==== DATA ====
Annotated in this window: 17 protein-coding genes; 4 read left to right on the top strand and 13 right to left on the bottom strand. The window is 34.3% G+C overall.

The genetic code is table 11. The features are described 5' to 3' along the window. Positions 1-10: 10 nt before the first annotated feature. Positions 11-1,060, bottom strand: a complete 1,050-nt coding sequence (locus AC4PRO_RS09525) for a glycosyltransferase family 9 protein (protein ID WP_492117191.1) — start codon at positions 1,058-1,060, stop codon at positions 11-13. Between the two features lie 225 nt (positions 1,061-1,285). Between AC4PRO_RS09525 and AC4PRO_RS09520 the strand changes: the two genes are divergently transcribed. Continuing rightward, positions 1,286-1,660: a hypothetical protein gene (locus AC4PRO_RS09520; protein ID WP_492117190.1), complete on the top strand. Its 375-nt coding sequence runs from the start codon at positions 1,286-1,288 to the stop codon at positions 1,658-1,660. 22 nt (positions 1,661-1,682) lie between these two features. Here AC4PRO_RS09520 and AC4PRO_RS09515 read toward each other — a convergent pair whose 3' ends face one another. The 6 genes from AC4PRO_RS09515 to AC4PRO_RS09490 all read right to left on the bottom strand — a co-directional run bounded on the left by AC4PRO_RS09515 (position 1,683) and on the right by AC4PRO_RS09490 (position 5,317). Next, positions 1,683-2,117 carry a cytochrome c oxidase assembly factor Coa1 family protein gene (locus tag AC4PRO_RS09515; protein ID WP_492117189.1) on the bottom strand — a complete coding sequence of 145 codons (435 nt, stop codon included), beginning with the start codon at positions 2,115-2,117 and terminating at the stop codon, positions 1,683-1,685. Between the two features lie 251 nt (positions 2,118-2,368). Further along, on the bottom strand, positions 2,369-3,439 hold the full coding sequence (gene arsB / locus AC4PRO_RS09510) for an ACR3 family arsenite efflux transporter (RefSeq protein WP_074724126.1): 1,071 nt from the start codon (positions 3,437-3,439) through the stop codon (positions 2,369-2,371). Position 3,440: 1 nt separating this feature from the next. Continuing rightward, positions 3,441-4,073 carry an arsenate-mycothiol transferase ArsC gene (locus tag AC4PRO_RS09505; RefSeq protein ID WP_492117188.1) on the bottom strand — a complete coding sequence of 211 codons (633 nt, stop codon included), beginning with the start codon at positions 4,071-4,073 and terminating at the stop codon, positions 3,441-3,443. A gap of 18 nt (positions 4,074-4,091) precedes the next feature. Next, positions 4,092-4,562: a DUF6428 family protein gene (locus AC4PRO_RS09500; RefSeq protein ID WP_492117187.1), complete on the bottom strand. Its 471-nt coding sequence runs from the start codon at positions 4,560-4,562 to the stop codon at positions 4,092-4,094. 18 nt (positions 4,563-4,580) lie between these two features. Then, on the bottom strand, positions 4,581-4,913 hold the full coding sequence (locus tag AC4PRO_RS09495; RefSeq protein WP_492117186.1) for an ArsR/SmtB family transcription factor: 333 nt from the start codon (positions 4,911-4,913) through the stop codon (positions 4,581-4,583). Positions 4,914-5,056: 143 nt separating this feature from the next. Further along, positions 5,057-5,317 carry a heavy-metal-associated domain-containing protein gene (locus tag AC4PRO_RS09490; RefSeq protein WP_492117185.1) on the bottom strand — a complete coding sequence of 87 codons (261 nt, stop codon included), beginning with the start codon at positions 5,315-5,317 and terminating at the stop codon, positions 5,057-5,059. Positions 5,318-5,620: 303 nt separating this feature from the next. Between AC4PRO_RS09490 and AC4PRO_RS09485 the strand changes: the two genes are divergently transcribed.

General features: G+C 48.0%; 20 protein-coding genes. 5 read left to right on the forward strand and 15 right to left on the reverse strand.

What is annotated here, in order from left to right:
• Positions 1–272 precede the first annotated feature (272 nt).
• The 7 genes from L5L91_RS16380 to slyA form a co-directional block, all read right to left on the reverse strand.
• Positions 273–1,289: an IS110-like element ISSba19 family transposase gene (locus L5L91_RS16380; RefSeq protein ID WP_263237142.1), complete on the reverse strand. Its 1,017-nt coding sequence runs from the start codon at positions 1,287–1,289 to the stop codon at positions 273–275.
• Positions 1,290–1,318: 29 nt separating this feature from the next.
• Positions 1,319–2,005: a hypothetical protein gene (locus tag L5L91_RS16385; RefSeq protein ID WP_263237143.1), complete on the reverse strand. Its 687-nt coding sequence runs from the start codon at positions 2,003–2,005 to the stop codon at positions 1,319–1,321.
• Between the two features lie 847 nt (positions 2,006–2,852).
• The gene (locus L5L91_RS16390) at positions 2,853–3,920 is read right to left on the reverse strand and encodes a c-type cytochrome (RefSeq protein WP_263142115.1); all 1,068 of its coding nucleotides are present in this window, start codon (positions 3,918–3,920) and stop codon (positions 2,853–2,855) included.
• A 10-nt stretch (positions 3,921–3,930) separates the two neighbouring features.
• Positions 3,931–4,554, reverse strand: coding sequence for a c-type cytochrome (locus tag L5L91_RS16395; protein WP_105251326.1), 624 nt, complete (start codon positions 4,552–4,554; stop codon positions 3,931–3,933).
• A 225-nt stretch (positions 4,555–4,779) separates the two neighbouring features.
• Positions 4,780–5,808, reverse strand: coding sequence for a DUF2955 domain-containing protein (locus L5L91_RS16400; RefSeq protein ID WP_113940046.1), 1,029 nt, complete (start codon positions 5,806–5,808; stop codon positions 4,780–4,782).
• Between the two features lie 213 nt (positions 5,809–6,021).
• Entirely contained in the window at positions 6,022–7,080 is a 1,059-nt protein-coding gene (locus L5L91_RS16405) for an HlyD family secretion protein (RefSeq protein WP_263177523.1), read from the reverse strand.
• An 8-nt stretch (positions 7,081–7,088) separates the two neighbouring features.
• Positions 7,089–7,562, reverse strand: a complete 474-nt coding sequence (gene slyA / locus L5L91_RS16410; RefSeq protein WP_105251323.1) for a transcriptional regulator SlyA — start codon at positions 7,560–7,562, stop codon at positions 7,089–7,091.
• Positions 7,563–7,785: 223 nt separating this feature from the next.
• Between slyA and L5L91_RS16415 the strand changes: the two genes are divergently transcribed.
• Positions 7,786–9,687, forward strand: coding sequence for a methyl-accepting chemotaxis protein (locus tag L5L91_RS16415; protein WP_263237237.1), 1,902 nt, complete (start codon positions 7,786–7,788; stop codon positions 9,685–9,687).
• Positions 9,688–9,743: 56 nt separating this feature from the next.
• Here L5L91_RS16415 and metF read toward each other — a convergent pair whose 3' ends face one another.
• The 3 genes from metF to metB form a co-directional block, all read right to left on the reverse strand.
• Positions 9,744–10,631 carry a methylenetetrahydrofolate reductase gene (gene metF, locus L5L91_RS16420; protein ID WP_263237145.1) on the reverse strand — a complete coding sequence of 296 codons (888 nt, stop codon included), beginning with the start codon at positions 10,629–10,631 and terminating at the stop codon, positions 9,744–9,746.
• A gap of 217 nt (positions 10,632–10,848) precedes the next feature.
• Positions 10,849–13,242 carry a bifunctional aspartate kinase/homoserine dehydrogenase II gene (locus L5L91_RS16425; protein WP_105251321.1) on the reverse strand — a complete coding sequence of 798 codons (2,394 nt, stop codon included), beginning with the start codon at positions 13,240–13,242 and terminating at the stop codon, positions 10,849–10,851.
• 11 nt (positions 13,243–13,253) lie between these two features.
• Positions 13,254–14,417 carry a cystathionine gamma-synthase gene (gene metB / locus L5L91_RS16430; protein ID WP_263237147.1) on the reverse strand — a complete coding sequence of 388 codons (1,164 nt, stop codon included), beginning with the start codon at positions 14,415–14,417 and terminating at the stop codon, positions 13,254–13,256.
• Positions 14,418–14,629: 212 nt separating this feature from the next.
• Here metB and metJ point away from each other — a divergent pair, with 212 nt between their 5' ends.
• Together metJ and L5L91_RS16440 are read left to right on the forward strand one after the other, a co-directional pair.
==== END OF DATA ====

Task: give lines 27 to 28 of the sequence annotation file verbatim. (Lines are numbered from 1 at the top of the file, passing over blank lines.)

• A gap of 217 nt (positions 10,632–10,848) precedes the next feature.
• Positions 10,849–13,242 carry a bifunctional aspartate kinase/homoserine dehydrogenase II gene (locus L5L91_RS16425; protein WP_105251321.1) on the reverse strand — a complete coding sequence of 798 codons (2,394 nt, stop codon included), beginning with the start codon at positions 13,240–13,242 and terminating at the stop codon, positions 10,849–10,851.